National Geographic News
Years of war in Afghanistan have taken a heavy toll not only on the country's people but also on its animals. The residents of the Kabul Zoo have been among the most badly affected.
Fortunately, an outpouring of international effort has helped the zoo begin recovering from Afghanistan's civil war and the turmoil of the Taliban regime.
"The zoo is a strong symbol of hope" for the people of Kabul, said Hayden Turner, an Australian who is active in wildlife conservation.
Turner, who has been a zookeeper at Sydney's Taronga Zoo, went to Kabul this past winter with a team from the World Society for the Protection of Animals (WSPA) to provide desperately needed care to the animals at the Kabul Zoo. His experiences are the subject of a new National Geographic Channel documentary, "Kabul Zoo Rescue."
The Kabul Zoo's population declined to less than 40 as a result of the hardships in recent years. The documentary looks at the treatment of four of the inhabitants: a lion named Marjan, a bear named Donatella, and a pair of wolves.
Marjan, who was elderly and in overall poor health, died while the WSPA team was in Kabul, but the group was able to relocate Donatella and the wolves to better quarters.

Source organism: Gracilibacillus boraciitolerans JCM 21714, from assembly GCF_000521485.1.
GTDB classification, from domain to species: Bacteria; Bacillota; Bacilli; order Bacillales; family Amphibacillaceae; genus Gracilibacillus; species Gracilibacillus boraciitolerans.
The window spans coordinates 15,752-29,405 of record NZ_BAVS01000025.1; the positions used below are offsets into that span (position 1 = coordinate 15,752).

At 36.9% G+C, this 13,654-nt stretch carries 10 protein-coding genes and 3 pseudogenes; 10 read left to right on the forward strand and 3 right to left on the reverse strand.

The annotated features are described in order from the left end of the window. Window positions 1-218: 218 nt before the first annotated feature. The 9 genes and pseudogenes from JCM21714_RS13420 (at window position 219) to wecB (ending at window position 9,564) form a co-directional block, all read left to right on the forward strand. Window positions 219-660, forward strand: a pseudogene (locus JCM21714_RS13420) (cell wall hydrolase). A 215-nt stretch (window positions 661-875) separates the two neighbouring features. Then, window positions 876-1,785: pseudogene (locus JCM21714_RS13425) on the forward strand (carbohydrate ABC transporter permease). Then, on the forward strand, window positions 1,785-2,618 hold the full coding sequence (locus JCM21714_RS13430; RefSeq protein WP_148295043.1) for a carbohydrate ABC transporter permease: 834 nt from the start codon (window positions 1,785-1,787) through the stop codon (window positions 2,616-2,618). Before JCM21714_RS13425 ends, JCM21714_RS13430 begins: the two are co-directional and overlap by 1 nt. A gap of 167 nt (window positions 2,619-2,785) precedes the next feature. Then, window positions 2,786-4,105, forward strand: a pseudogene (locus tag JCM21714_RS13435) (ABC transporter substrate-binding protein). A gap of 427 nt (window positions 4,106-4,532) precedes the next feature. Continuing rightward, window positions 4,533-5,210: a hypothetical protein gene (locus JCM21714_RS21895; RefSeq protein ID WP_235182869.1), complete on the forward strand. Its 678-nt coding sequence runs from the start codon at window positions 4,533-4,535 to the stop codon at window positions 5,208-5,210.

In an interview, Turner said he has learned since leaving Kabul that the animals featured in the documentary are recovering well.
The WSPA team also treated an eagle with an infected eye, and the bird has healed completely, Turner noted.
Mary Rosevear, director of the Federation of British Zoos, said a number of zoos around the world have organized under the banner of the World Association of Zoos and Aquaria (WAZA) to help the Kabul Zoo and its animals.
She said John Lewis, an English veterinarian, visited the zoo in April to examine Donatella, whose nose had been slashed by a Taliban soldier. The injury has been aggravated by the bear repeatedly rubbing her nose against the bars of her small cage. Lewis treated Donatella and determined her infection was fungal, and she is now undergoing treatment and healing properly.
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